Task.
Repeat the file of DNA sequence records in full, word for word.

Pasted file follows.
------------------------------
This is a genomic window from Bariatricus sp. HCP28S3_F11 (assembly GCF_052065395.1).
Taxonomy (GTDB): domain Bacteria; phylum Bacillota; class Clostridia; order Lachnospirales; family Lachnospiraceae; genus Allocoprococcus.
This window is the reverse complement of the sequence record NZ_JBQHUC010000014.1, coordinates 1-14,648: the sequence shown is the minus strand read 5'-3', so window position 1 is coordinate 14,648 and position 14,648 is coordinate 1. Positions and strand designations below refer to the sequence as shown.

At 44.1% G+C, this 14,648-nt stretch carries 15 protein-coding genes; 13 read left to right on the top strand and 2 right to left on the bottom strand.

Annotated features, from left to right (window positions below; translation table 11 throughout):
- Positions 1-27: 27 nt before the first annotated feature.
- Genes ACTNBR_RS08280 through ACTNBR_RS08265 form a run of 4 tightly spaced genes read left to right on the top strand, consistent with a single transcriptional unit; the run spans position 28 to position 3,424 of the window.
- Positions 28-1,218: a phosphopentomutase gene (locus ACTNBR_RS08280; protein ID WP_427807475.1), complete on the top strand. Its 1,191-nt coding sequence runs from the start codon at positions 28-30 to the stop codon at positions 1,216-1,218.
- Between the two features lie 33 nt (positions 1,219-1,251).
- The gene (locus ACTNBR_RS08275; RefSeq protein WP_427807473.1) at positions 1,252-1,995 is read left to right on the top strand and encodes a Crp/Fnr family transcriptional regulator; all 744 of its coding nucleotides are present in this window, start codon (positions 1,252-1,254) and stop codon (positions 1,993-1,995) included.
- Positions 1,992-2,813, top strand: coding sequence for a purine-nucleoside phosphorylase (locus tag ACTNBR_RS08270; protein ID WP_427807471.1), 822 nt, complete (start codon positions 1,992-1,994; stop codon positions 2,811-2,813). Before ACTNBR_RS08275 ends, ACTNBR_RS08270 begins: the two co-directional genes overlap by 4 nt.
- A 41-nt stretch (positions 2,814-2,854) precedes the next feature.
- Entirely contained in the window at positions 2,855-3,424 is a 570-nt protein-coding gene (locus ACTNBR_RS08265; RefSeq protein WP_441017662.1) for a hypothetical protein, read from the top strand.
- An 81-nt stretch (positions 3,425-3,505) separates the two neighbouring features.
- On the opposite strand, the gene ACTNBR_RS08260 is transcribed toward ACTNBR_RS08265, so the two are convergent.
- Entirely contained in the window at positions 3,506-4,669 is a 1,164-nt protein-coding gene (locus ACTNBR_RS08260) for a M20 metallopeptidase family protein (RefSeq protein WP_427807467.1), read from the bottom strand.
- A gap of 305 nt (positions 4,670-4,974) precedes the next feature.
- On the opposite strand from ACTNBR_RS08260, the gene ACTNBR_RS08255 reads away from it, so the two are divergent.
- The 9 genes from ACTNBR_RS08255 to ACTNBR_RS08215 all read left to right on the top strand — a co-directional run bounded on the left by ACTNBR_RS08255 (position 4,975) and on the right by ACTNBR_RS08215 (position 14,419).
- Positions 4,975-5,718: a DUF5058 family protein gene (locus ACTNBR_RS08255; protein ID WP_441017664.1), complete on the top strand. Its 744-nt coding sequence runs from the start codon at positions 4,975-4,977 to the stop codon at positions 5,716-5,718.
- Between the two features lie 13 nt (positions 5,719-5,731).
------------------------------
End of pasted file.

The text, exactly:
This is a genomic window from Bariatricus sp. HCP28S3_F11 (assembly GCF_052065395.1).
Taxonomy (GTDB): domain Bacteria; phylum Bacillota; class Clostridia; order Lachnospirales; family Lachnospiraceae; genus Allocoprococcus.
This window is the reverse complement of the sequence record NZ_JBQHUC010000014.1, coordinates 1-14,648: the sequence shown is the minus strand read 5'-3', so window position 1 is coordinate 14,648 and position 14,648 is coordinate 1. Positions and strand designations below refer to the sequence as shown.

At 44.1% G+C, this 14,648-nt stretch carries 15 protein-coding genes; 13 read left to right on the top strand and 2 right to left on the bottom strand.

Annotated features, from left to right (window positions below; translation table 11 throughout):
- Positions 1-27: 27 nt before the first annotated feature.
- Genes ACTNBR_RS08280 through ACTNBR_RS08265 form a run of 4 tightly spaced genes read left to right on the top strand, consistent with a single transcriptional unit; the run spans position 28 to position 3,424 of the window.
- Positions 28-1,218: a phosphopentomutase gene (locus ACTNBR_RS08280; protein ID WP_427807475.1), complete on the top strand. Its 1,191-nt coding sequence runs from the start codon at positions 28-30 to the stop codon at positions 1,216-1,218.
- Between the two features lie 33 nt (positions 1,219-1,251).
- The gene (locus ACTNBR_RS08275; RefSeq protein WP_427807473.1) at positions 1,252-1,995 is read left to right on the top strand and encodes a Crp/Fnr family transcriptional regulator; all 744 of its coding nucleotides are present in this window, start codon (positions 1,252-1,254) and stop codon (positions 1,993-1,995) included.
- Positions 1,992-2,813, top strand: coding sequence for a purine-nucleoside phosphorylase (locus tag ACTNBR_RS08270; protein ID WP_427807471.1), 822 nt, complete (start codon positions 1,992-1,994; stop codon positions 2,811-2,813). Before ACTNBR_RS08275 ends, ACTNBR_RS08270 begins: the two co-directional genes overlap by 4 nt.
- A 41-nt stretch (positions 2,814-2,854) precedes the next feature.
- Entirely contained in the window at positions 2,855-3,424 is a 570-nt protein-coding gene (locus ACTNBR_RS08265; RefSeq protein WP_441017662.1) for a hypothetical protein, read from the top strand.
- An 81-nt stretch (positions 3,425-3,505) separates the two neighbouring features.
- On the opposite strand, the gene ACTNBR_RS08260 is transcribed toward ACTNBR_RS08265, so the two are convergent.
- Entirely contained in the window at positions 3,506-4,669 is a 1,164-nt protein-coding gene (locus ACTNBR_RS08260) for a M20 metallopeptidase family protein (RefSeq protein WP_427807467.1), read from the bottom strand.
- A gap of 305 nt (positions 4,670-4,974) precedes the next feature.
- On the opposite strand from ACTNBR_RS08260, the gene ACTNBR_RS08255 reads away from it, so the two are divergent.
- The 9 genes from ACTNBR_RS08255 to ACTNBR_RS08215 all read left to right on the top strand — a co-directional run bounded on the left by ACTNBR_RS08255 (position 4,975) and on the right by ACTNBR_RS08215 (position 14,419).
- Positions 4,975-5,718: a DUF5058 family protein gene (locus ACTNBR_RS08255; protein ID WP_441017664.1), complete on the top strand. Its 744-nt coding sequence runs from the start codon at positions 4,975-4,977 to the stop codon at positions 5,716-5,718.
- Between the two features lie 13 nt (positions 5,719-5,731).